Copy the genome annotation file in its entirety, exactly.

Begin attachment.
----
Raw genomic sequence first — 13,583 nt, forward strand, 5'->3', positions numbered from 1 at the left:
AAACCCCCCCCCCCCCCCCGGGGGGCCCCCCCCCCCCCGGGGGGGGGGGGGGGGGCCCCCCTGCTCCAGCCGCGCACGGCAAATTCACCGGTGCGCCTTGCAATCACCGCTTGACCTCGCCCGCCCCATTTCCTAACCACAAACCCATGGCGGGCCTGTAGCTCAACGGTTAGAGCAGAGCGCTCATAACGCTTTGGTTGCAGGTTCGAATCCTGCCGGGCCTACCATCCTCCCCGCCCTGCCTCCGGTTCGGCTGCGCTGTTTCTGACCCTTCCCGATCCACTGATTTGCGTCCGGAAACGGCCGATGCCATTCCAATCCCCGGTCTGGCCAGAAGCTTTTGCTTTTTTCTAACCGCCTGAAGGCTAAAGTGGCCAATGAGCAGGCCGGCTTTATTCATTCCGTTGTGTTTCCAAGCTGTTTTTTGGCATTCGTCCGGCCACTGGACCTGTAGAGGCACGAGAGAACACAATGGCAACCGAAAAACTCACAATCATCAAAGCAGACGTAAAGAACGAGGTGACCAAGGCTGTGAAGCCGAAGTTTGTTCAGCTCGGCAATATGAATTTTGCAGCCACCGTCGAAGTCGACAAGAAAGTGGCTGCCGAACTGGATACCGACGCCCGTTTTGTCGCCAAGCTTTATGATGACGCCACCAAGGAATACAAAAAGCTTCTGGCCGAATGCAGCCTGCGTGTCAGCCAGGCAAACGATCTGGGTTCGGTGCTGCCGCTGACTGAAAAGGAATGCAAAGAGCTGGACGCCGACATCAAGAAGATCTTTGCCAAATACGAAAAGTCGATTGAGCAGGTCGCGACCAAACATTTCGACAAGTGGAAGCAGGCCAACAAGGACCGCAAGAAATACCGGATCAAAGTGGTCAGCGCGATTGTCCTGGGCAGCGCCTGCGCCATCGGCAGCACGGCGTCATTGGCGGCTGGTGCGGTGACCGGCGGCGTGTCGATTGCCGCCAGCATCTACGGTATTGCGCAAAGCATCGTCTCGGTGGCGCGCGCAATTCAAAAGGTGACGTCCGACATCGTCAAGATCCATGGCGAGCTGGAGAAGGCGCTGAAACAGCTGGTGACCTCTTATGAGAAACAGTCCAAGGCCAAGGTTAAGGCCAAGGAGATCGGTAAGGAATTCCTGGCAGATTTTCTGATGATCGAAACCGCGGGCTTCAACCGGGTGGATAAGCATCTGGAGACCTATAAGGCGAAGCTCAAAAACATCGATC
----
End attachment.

Raw genomic sequence first — 13,583 nt, forward strand, 5'->3', positions numbered from 1 at the left:
AAACCCCCCCCCCCCCCCCGGGGGGCCCCCCCCCCCCCGGGGGGGGGGGGGGGGGCCCCCCTGCTCCAGCCGCGCACGGCAAATTCACCGGTGCGCCTTGCAATCACCGCTTGACCTCGCCCGCCCCATTTCCTAACCACAAACCCATGGCGGGCCTGTAGCTCAACGGTTAGAGCAGAGCGCTCATAACGCTTTGGTTGCAGGTTCGAATCCTGCCGGGCCTACCATCCTCCCCGCCCTGCCTCCGGTTCGGCTGCGCTGTTTCTGACCCTTCCCGATCCACTGATTTGCGTCCGGAAACGGCCGATGCCATTCCAATCCCCGGTCTGGCCAGAAGCTTTTGCTTTTTTCTAACCGCCTGAAGGCTAAAGTGGCCAATGAGCAGGCCGGCTTTATTCATTCCGTTGTGTTTCCAAGCTGTTTTTTGGCATTCGTCCGGCCACTGGACCTGTAGAGGCACGAGAGAACACAATGGCAACCGAAAAACTCACAATCATCAAAGCAGACGTAAAGAACGAGGTGACCAAGGCTGTGAAGCCGAAGTTTGTTCAGCTCGGCAATATGAATTTTGCAGCCACCGTCGAAGTCGACAAGAAAGTGGCTGCCGAACTGGATACCGACGCCCGTTTTGTCGCCAAGCTTTATGATGACGCCACCAAGGAATACAAAAAGCTTCTGGCCGAATGCAGCCTGCGTGTCAGCCAGGCAAACGATCTGGGTTCGGTGCTGCCGCTGACTGAAAAGGAATGCAAAGAGCTGGACGCCGACATCAAGAAGATCTTTGCCAAATACGAAAAGTCGATTGAGCAGGTCGCGACCAAACATTTCGACAAGTGGAAGCAGGCCAACAAGGACCGCAAGAAATACCGGATCAAAGTGGTCAGCGCGATTGTCCTGGGCAGCGCCTGCGCCATCGGCAGCACGGCGTCATTGGCGGCTGGTGCGGTGACCGGCGGCGTGTCGATTGCCGCCAGCATCTACGGTATTGCGCAAAGCATCGTCTCGGTGGCGCGCGCAATTCAAAAGGTGACGTCCGACATCGTCAAGATCCATGGCGAGCTGGAGAAGGCGCTGAAACAGCTGGTGACCTCTTATGAGAAACAGTCCAAGGCCAAGGTTAAGGCCAAGGAGATCGGTAAGGAATTCCTGGCAGATTTTCTGATGATCGAAACCGCGGGCTTCAACCGGGTGGATAAGCATCTGGAGACCTATAAGGCGAAGCTCAAAAACATCGATC